smokestackIt is no secret the modern GOP is hostile to the idea of climate change and green living policies.  As a result, many voters tend to associate the Democratic Party with environmentalism and the GOP with business.  In reality, the truth lies somewhere in the middle.  However, Republicans have since Reagan been content to live with the inaccurate perception.  After-all, in most elections few voters after the fact have identified the environment as key to their part.

Yet by allowing this perception to persist the GOP has essentially ceded the issue of the environment to the Left.  Inevitably what the country gets is green policies and regulations that jack up energy costs, burden business and boost crony capitalism.  It does not need to be this way.  If the GOP could find a way to convince its climate change skeptics to embrace free-market policies the party would benefit in two ways.  First, it would galvanize business to create new green technologies and thus widen the tax base and employ workers.  Second, it would help the party shed the anti-environmental label.

Of course this is easier said than done.  Republicans have been defined on the issue by what they have opposed than what they have proposed.  A recent example would be 2009 and 2010 when Republicans in the Senate helped kill Cap and Trade.  Cap and Trade is the definition of the liberal idea of fixing climate change.  Enrich a few big companies, force the rest out of business, and allow energy costs to skyrocket as a result.  Obama’s regulation heavy energy policies have set the stage for the GOP to take the lead on the issue and present an alternative.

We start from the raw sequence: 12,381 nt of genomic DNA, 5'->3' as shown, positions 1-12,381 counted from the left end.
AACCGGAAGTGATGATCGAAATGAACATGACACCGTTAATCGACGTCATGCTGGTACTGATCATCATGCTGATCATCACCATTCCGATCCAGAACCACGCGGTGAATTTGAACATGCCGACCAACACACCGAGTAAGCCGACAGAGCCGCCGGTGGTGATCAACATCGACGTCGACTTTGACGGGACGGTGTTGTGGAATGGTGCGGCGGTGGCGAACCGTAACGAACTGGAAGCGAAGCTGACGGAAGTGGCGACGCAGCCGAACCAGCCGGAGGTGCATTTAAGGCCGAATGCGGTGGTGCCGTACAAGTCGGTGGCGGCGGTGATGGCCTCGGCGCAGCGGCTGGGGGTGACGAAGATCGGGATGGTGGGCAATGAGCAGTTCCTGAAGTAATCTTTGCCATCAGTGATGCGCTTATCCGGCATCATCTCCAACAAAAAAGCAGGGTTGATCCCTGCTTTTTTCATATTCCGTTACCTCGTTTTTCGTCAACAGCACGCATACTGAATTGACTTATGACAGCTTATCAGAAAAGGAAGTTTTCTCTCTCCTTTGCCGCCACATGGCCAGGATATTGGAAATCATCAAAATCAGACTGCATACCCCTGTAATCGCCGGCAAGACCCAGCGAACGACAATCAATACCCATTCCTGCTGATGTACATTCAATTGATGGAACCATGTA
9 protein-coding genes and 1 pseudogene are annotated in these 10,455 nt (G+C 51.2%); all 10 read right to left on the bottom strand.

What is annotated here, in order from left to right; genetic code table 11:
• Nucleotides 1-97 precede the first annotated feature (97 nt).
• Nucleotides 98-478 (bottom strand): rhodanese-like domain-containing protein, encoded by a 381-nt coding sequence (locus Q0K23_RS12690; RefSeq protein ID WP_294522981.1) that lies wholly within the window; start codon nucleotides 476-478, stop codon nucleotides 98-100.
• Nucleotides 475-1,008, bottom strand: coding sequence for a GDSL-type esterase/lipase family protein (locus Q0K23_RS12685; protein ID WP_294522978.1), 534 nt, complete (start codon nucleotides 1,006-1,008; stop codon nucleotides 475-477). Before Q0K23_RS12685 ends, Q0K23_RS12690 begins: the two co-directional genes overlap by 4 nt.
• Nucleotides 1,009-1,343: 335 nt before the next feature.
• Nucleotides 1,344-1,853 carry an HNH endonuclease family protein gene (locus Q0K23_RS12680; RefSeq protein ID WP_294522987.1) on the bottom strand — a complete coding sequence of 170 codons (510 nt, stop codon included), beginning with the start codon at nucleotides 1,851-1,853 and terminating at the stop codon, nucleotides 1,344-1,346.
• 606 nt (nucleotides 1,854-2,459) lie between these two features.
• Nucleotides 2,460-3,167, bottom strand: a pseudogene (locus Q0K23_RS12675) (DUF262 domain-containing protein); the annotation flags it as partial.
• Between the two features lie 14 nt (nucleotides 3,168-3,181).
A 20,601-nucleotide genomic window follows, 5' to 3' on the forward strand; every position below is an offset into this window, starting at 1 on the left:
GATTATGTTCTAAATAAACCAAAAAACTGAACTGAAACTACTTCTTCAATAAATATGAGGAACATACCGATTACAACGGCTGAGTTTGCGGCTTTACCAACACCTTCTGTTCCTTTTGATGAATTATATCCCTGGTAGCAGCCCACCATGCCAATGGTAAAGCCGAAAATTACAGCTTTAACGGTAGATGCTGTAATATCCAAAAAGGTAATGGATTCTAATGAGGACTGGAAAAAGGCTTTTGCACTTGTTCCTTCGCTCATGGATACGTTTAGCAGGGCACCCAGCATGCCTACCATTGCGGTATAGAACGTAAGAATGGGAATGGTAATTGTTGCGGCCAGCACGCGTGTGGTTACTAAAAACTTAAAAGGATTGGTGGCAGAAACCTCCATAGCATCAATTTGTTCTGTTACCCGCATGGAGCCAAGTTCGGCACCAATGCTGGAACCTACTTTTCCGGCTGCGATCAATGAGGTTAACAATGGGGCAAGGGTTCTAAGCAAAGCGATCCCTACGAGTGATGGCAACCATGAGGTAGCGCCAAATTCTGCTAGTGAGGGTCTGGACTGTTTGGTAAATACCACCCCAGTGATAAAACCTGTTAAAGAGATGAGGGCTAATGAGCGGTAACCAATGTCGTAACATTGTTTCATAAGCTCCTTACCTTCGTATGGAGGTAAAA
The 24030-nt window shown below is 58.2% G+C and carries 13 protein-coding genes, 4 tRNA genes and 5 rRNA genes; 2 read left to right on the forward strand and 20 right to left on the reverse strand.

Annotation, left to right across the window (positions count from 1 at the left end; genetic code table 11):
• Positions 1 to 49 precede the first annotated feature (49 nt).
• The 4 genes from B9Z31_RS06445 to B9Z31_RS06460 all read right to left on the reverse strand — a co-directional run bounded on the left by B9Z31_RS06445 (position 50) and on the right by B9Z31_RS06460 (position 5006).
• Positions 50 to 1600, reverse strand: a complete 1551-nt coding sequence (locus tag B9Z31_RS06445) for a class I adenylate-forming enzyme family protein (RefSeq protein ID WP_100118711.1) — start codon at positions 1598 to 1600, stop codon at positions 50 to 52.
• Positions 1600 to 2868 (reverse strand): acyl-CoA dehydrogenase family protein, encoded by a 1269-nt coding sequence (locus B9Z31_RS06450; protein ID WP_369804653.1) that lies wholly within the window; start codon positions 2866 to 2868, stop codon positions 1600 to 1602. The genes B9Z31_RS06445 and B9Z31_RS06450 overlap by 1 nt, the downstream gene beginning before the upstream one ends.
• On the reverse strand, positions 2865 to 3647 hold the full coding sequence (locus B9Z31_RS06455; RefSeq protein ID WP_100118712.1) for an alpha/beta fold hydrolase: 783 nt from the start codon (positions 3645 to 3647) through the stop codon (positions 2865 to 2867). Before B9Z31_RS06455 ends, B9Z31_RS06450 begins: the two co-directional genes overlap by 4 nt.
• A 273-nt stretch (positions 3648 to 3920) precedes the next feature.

Republicans plans should be much simpler.  Republicans could propose tax breaks for not just wind and solar but also natural gas and fracking, not electric car companies like Tesla that get $450 million to make a car that gets 100 miles on a charge before it switches over to its gas engine.  Republicans should also propose a carbon tax swap on businesses and individuals.  This would be revenue neutral so the party could embrace it as innovative without raising taxes.  The party could also benefit by providing individuals tax breaks for taking environmentally friendly actions.

The US does not need to go this road alone.  Imposing a carbon tax on imports and lifting it on exports would provide an incentive for our major trading partners, like China and India, to enact a similar carbon price in their economies.  Yet, under Democratic policies we seem bent on going it alone.  This will/has led to businesses shipping jobs and money overseas in greater and greater numbers.

A Republican model to combat climate change and improve the environment should be largely predicated on personal responsibility and accountability.  Government can certainly incentivize certain actions and create a climate for business to thrive but it should not be in the business of what it is now: enforcing compliance through heavy handed regulation.  This has already led to less income and more pollution.

A GOP plan based on self-reliance, a revenue neutral tax swap and providing incentives for business and individuals to be environmentally friendly would be a winning plan.  No longer would the GOP be defined by what it opposes but by what it proposes.  And as a result the GOP would upset the perception of political stances on the issue and make many voters rethink their image of the GOP.  For the party this can only be considered a boon.


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